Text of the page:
Is The Motorola Solutions Rally Justified?

by Trefis Team
Motorola Solutions
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Motorola Solutions’ (NYSE:MSI) stock has rallied by close to 20% this year, touching multi-year highs of as much as $112 over the last few weeks. There have been multiple factors contributing to the rally, including strong land mobile radio (LMR) sales, a growing services backlog and the company’s recent track record of reducing operating costs. However, we are maintaining our $89 price estimate for the company, due to risks relating to its core LMR business, which faces a threat of being disrupted by the FirstNet system that the U.S. government is building out. In this note, we take a look at some of the key factors that have contributed to the run-up in the company’s stock price and why we remain cautious on the stock.

We have created an interactive dashboard analysis outlining Motorola Solution’s expected performance over 2018.

Recent Traction In Product And Services Business

Motorola Solutions’ products segment has seen significant traction, driven partly by demand for LMR products and services from public safety and commercial customers. During Q1, product sales expanded by 14% year-over-year, and the company increased its sales growth outlook to 14% this year, up from the prior outlook of about 11%. Motorola Solutions’ services business has been growing as a percentage of overall sales, driven partly by the company’s acquisitions in the managed and support services space as well as growth in software sales. The services backlog stood at $7.9 billion at the end of Q1, up by $973 million, or 14% versus last year. Motorola has also been gradually reducing its operating cost base. Between 2015 and 2017, the company cut its SG&A and R&D expenses by roughly 6%, with its gross margins largely holding steady. That said, margins could see some pressure in the near term, as the company sees a greater mix of services sales, which have lower margins compared to its LMR sales in the U.S. Moreover, the company is likely to incur some costs relating to its recent acquisitions.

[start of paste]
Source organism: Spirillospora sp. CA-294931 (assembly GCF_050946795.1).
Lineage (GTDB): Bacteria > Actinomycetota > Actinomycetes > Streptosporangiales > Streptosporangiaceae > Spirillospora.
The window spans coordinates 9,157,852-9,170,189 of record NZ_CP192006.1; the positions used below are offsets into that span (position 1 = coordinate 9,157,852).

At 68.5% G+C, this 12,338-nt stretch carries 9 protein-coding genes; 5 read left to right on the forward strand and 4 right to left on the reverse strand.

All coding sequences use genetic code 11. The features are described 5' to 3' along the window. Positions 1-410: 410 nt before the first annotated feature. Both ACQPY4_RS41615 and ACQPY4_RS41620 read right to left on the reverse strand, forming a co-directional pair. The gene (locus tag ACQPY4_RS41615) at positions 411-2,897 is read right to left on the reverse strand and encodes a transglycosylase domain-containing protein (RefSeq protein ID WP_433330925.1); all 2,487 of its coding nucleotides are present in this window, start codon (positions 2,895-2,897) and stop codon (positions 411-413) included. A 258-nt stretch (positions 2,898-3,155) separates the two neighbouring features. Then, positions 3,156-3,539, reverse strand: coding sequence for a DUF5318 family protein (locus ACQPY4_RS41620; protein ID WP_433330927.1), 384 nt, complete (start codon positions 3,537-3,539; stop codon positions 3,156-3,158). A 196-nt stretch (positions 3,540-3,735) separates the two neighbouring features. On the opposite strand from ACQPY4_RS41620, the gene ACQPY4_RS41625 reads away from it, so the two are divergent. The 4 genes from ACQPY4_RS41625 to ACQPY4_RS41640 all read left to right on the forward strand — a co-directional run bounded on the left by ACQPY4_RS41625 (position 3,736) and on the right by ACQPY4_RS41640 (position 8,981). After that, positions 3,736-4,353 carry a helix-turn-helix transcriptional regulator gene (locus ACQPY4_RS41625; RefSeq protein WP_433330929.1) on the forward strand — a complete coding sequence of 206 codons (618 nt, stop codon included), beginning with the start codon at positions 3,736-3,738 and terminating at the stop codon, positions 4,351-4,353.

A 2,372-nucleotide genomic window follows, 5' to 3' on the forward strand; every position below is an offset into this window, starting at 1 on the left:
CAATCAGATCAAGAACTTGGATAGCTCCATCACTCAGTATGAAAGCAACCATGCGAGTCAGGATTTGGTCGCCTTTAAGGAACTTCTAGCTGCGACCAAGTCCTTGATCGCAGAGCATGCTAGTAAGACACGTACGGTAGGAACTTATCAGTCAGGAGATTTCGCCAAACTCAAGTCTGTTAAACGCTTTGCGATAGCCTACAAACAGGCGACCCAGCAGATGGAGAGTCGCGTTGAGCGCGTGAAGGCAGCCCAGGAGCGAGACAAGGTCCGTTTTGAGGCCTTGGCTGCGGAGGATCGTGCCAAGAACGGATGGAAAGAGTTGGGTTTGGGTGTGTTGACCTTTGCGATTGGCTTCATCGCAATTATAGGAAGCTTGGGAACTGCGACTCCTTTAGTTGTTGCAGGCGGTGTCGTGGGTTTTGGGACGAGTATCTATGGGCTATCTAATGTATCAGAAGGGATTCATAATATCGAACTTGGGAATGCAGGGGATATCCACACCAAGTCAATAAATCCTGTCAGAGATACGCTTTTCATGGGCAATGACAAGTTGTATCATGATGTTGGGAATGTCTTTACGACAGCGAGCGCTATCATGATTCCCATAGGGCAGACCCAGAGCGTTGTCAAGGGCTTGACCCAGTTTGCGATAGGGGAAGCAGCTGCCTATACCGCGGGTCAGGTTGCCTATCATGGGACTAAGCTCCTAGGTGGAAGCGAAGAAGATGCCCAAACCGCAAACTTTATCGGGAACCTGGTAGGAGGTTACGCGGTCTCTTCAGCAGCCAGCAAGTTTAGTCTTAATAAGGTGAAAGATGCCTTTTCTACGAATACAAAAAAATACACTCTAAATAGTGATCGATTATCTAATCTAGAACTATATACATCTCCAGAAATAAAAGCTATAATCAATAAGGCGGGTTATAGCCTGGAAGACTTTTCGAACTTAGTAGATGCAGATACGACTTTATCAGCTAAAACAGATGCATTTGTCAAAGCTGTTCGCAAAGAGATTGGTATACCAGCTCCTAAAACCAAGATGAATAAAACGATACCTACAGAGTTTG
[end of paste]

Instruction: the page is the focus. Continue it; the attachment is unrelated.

The Company Still Faces A Long-Term Threat

Motorola’s LMR sales to U.S. government agencies account for a significant portion of its revenues and a bulk of its profits. The business has proved stable for Motorola, and switching costs have been fairly high for customers as interoperability for LMR systems is low, with customers reluctant to experiment with other vendors given the mission-critical nature of their work. However, this business appears to be potentially vulnerable to disruption, as the U.S. government has started to build out an independent, interoperable communication system for first responders dubbed FirstNet. The FirstNet system will support handsets and other devices from a host of vendors who can build on its standard, potentially bringing about significant competition and a more level playing field for device suppliers. While Motorola also intends to make devices for FirstNet, they are unlikely to be anywhere near as profitable as its LMR radios. For instance, FirstNet devices are expected to sell for hundreds of dollars, instead of the thousands that Motorola charges in the U.S. for its traditional two-way radios. This could impact Motorola’s hardware revenues and gross margins, which currently stand at over 50%. (related: Will FirstNet Disrupt Motorola Solutions’ Cash Cow?).

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